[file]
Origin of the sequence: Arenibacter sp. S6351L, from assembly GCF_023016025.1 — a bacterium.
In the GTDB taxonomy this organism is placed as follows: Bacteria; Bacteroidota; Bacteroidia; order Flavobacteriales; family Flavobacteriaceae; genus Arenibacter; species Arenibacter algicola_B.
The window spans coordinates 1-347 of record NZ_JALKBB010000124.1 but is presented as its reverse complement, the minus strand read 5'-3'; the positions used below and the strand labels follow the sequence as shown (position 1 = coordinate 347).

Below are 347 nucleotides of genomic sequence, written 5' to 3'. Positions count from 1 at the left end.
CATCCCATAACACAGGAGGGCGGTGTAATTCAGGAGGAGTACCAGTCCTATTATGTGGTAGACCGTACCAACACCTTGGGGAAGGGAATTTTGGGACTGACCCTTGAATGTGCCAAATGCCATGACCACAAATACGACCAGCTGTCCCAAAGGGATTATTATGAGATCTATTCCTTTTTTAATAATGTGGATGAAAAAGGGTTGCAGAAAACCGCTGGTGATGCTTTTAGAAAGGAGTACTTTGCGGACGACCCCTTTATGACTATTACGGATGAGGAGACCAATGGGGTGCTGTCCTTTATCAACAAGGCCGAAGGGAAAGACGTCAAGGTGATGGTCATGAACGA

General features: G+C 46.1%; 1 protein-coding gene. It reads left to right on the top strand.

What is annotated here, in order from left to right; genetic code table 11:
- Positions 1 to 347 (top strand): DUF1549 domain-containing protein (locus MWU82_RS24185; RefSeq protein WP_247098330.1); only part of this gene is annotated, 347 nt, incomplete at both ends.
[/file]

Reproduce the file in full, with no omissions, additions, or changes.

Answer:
Origin of the sequence: Arenibacter sp. S6351L, from assembly GCF_023016025.1 — a bacterium.
In the GTDB taxonomy this organism is placed as follows: Bacteria; Bacteroidota; Bacteroidia; order Flavobacteriales; family Flavobacteriaceae; genus Arenibacter; species Arenibacter algicola_B.
The window spans coordinates 1-347 of record NZ_JALKBB010000124.1 but is presented as its reverse complement, the minus strand read 5'-3'; the positions used below and the strand labels follow the sequence as shown (position 1 = coordinate 347).

Below are 347 nucleotides of genomic sequence, written 5' to 3'. Positions count from 1 at the left end.
CATCCCATAACACAGGAGGGCGGTGTAATTCAGGAGGAGTACCAGTCCTATTATGTGGTAGACCGTACCAACACCTTGGGGAAGGGAATTTTGGGACTGACCCTTGAATGTGCCAAATGCCATGACCACAAATACGACCAGCTGTCCCAAAGGGATTATTATGAGATCTATTCCTTTTTTAATAATGTGGATGAAAAAGGGTTGCAGAAAACCGCTGGTGATGCTTTTAGAAAGGAGTACTTTGCGGACGACCCCTTTATGACTATTACGGATGAGGAGACCAATGGGGTGCTGTCCTTTATCAACAAGGCCGAAGGGAAAGACGTCAAGGTGATGGTCATGAACGA

General features: G+C 46.1%; 1 protein-coding gene. It reads left to right on the top strand.

What is annotated here, in order from left to right; genetic code table 11:
- Positions 1 to 347 (top strand): DUF1549 domain-containing protein (locus MWU82_RS24185; RefSeq protein WP_247098330.1); only part of this gene is annotated, 347 nt, incomplete at both ends.